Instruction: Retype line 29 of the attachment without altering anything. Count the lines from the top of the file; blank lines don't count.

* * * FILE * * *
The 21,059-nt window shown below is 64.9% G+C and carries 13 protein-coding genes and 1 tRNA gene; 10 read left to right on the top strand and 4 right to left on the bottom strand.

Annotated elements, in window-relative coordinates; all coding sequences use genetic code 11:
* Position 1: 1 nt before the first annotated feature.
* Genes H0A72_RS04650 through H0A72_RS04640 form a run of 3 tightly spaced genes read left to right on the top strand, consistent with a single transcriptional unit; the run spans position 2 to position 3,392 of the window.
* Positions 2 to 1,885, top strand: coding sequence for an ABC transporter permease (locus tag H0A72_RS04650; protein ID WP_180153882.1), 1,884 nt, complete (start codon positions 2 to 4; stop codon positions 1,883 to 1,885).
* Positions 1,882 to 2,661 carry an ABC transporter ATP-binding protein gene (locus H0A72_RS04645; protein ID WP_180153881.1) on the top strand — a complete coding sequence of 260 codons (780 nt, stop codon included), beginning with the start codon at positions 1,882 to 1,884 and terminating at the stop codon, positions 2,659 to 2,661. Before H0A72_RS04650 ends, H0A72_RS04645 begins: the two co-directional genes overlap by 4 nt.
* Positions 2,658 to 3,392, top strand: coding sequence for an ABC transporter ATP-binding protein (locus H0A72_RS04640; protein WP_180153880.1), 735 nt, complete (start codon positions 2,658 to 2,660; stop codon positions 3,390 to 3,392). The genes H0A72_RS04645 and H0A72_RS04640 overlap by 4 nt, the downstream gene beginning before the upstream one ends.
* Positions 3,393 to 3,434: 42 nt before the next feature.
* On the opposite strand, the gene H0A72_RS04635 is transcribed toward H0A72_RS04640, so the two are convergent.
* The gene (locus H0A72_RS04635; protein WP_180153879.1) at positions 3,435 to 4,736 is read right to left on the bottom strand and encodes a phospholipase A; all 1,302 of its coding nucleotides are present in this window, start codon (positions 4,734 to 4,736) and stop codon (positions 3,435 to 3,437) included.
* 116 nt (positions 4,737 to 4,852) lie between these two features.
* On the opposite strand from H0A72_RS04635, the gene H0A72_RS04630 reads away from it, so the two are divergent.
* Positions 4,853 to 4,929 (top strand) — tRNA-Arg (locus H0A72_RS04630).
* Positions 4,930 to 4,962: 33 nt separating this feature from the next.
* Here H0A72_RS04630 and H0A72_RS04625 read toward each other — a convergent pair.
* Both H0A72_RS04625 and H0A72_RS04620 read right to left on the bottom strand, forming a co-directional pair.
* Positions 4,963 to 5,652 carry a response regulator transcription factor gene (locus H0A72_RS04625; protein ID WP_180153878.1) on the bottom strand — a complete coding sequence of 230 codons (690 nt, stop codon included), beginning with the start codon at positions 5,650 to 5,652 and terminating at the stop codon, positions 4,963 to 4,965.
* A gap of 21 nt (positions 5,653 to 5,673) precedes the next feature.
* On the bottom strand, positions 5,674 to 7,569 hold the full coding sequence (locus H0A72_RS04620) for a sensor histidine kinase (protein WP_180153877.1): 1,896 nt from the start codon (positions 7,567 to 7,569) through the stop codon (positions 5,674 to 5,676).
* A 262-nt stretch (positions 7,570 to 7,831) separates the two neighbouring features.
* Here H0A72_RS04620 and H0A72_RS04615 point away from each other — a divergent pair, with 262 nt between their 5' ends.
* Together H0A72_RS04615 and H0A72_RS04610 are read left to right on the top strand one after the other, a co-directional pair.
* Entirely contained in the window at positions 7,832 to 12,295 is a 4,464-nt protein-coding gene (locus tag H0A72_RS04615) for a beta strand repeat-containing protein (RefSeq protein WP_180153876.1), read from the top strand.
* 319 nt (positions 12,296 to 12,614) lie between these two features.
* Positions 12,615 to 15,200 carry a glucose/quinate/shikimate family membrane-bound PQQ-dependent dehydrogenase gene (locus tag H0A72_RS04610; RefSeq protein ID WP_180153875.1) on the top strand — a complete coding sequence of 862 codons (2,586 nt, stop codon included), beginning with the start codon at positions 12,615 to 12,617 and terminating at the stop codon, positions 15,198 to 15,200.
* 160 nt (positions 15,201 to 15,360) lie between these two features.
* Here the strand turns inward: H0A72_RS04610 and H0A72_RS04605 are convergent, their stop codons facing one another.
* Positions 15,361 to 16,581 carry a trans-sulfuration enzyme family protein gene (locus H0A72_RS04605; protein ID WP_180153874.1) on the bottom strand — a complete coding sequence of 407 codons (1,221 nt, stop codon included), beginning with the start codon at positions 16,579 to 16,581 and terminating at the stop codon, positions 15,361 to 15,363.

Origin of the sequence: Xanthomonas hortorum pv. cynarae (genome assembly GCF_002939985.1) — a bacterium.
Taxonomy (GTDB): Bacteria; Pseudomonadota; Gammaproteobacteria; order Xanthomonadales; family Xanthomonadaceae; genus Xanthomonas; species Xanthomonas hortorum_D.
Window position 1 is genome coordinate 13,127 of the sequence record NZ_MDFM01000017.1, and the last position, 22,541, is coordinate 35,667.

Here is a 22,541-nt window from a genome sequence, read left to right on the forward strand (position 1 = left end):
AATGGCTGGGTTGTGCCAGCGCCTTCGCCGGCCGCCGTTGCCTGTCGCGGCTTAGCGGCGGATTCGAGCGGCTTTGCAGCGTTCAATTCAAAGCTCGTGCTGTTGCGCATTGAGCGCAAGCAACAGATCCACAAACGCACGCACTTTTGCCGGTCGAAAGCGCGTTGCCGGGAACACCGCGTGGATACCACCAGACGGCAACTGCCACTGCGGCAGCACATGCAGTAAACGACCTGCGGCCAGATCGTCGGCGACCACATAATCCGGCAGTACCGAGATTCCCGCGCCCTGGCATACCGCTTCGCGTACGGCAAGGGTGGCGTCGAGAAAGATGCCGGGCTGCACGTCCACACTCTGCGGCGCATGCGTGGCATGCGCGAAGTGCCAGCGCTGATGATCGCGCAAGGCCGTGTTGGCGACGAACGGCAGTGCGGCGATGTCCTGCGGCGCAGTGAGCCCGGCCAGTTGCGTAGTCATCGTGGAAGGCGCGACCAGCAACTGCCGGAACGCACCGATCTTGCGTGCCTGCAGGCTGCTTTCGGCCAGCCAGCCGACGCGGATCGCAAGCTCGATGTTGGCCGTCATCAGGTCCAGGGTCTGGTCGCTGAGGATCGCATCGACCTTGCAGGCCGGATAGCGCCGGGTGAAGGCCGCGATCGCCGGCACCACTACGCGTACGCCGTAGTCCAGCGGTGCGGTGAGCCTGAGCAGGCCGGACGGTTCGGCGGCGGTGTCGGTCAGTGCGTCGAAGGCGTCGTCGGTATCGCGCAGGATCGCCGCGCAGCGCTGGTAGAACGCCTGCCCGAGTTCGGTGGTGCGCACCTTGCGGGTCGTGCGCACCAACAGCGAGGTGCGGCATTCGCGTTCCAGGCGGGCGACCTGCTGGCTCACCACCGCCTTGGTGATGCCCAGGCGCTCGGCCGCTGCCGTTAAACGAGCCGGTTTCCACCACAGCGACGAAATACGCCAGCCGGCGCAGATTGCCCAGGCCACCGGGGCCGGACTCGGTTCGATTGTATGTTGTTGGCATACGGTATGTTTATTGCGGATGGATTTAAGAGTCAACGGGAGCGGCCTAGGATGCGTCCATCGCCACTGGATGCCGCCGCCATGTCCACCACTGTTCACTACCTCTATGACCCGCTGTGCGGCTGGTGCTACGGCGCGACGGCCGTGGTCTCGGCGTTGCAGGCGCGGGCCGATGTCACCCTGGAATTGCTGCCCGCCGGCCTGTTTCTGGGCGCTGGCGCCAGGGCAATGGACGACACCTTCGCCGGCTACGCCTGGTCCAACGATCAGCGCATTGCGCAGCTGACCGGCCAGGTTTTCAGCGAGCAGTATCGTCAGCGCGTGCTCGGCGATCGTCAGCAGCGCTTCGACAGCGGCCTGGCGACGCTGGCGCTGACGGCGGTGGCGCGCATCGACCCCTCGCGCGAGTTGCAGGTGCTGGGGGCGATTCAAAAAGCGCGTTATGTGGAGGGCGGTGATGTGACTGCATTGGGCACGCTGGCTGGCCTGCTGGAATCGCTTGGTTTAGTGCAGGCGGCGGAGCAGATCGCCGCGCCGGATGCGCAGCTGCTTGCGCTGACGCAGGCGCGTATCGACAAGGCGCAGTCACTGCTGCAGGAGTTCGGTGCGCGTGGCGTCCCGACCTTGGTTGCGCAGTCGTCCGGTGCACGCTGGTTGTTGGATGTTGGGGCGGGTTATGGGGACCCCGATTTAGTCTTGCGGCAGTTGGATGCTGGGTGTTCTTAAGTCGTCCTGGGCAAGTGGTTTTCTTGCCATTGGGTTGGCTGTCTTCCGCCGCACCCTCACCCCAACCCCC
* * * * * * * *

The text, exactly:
Origin of the sequence: Xanthomonas hortorum pv. cynarae (genome assembly GCF_002939985.1) — a bacterium.